Welcome to the Bakehouse Museum in Millers Flat

Located in the heart of Millers Flat, you can’t miss the museum building directly in front of you as you come over the Millers Flat bridge. The Bakehouse Museum is run by the local community who volunteer their time to open and close the museum as well as sell a few local crafts. The museum has been totally restored back to its former glory even with a working oven! Please do come in and visit. Entry is free but all donations are very welcome.

Email : [email protected]

Book a group tour of the Bakehouse

Group bookings are always welcome. We offer guided tours by volunteers who are passionate about the Bakehouse.

We can offer visits to explore the building and see into the ovens at a nominal fee or, for an extra cost, bake bread for each member of your group.

We try to accommodate all requests for visits but please note all our guides and bakers are volunteers. We group baking days together as the cost of heating the ovens is substantially more than keeping them warm once up to heat.

Please email us for further information: [email protected]

Bakehouse Museum Update Information

Connect with us on Facebook for the latest up to date information on baking, opening hours and contacts.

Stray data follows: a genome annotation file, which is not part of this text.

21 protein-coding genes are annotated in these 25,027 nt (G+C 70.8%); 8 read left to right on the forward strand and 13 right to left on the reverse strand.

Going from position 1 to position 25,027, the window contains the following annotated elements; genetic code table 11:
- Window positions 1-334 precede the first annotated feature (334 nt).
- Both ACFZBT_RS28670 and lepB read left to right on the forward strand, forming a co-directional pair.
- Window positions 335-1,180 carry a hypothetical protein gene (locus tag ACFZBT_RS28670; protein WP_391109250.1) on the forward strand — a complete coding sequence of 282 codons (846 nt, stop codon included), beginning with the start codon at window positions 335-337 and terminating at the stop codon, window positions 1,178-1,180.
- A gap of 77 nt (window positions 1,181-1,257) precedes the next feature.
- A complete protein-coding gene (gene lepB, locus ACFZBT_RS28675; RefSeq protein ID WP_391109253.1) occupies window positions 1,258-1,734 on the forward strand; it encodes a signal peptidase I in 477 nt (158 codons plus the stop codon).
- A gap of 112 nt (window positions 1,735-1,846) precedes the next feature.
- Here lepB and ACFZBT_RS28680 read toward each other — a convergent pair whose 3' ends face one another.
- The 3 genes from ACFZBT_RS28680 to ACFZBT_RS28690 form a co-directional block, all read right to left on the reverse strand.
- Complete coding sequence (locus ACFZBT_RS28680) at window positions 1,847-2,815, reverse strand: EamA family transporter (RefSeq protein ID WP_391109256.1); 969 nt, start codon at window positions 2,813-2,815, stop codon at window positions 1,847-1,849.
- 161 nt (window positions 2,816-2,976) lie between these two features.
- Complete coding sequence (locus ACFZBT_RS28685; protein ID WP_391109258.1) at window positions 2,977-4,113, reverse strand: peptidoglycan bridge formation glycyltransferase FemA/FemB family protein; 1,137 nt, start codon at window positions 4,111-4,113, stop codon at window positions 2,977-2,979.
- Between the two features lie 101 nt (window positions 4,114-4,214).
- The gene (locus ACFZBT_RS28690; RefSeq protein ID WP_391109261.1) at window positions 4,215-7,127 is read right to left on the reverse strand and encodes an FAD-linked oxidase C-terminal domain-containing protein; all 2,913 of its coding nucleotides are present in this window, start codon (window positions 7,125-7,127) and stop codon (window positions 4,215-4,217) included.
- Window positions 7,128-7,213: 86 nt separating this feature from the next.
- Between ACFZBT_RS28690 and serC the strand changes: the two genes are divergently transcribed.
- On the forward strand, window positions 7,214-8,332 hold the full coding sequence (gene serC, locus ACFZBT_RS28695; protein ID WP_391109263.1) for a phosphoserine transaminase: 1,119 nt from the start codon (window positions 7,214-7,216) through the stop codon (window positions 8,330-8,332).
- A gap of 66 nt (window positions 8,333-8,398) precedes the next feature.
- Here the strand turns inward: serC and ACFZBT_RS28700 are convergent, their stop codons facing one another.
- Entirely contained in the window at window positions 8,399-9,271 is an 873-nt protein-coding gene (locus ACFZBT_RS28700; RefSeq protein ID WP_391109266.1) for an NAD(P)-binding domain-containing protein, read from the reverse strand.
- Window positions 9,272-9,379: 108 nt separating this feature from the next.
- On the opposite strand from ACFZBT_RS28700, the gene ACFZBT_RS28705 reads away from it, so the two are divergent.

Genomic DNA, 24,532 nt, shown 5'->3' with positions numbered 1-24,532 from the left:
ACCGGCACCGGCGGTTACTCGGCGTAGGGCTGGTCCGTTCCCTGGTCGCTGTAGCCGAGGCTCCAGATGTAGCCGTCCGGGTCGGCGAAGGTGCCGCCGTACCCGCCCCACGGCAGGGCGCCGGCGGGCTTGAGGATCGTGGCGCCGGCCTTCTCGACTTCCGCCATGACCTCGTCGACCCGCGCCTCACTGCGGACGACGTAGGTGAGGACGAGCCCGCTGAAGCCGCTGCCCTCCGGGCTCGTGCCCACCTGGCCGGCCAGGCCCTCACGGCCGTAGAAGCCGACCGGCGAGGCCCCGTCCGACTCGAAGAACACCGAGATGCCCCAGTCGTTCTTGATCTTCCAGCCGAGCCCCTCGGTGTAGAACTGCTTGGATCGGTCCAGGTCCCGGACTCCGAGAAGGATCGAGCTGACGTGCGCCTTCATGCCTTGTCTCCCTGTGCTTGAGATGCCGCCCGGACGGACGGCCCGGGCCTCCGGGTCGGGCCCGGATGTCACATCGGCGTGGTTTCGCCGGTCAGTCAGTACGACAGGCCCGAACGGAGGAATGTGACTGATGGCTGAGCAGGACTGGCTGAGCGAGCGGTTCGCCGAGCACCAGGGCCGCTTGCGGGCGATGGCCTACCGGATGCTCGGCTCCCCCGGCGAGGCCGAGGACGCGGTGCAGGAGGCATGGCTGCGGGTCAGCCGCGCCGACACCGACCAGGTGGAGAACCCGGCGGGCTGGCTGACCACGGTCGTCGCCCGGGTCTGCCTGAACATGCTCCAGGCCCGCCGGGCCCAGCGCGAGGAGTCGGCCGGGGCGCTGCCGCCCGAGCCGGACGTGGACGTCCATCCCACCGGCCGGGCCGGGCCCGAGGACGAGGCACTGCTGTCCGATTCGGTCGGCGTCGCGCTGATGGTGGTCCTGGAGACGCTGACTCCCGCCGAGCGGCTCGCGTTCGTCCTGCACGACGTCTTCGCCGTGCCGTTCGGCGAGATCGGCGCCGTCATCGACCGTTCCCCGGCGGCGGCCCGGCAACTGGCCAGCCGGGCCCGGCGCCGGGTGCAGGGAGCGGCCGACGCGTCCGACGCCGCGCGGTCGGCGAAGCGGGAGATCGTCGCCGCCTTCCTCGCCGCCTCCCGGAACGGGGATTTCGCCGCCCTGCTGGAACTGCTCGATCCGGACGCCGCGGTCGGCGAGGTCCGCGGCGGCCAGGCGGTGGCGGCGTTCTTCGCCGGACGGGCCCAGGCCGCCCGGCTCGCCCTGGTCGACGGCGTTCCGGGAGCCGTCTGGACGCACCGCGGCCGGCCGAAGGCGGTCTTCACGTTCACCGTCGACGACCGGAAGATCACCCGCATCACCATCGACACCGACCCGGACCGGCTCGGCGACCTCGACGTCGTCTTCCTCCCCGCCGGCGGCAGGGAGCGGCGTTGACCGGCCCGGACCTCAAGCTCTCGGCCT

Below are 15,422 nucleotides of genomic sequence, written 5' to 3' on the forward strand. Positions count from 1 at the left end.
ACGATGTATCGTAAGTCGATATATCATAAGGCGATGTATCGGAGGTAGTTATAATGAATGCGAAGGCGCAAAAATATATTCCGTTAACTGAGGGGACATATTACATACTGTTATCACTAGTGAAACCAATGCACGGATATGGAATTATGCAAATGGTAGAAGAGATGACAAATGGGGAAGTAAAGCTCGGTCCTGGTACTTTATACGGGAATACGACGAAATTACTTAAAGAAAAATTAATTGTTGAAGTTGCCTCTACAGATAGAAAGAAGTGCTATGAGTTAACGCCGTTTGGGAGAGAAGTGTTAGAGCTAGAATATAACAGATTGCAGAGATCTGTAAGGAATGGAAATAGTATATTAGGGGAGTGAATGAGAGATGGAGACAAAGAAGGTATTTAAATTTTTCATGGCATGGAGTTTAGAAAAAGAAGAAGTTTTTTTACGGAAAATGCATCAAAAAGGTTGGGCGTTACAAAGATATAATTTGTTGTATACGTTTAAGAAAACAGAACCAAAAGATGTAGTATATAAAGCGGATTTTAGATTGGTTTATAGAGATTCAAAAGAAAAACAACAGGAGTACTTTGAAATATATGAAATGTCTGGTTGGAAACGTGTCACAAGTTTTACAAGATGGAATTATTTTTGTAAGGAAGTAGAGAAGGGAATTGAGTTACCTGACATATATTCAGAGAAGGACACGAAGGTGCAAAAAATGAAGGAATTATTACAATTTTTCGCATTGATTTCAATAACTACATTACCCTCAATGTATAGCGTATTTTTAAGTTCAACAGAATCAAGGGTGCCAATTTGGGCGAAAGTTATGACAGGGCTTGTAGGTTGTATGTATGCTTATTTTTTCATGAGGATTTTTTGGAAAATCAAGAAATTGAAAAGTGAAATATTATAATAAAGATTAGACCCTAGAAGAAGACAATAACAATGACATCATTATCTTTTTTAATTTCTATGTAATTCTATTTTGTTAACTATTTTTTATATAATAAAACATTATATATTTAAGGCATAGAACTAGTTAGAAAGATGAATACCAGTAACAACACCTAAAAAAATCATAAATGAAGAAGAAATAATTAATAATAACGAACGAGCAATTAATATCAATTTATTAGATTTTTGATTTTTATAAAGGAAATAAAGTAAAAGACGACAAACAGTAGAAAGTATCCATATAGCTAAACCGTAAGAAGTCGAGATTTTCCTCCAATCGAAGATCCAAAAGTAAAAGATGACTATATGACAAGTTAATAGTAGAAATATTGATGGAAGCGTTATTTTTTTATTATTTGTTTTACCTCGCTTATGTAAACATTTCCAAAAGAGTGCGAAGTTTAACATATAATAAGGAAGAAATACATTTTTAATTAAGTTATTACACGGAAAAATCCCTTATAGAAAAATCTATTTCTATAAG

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Memories of Millers Flat Facebook Group

Please join our facebook group titled Memories of Millers Flat and share it with anyone you know with a connection to Millers Flat. Please consider posting any stories, photos, etc, both past and present that are relevant.

History of the Bakehouse Museum

The Millers Flat Bakehouse was built by Mr Louis Faigan who founded the township’s general store in 1892.

The first documented mention of the building is found in the Tuapeka Times, dated 13th June 1908. It was stated that “Mr Faigan of Millers Flat is making additions to his premises in the way of a bakery.” Presumably, Louis Faigan would have learned how a wood oven worked from his father Aaron, who was a baker.

Outside of the Bakehouse Muesum in Millers Flat (1)

On the 18th of July, a report in the Times said the bakery was “well forward with the oven being finished.” It was recorded that it was “a big acquisition and a decided improvement in the appearance of Millers Flat.”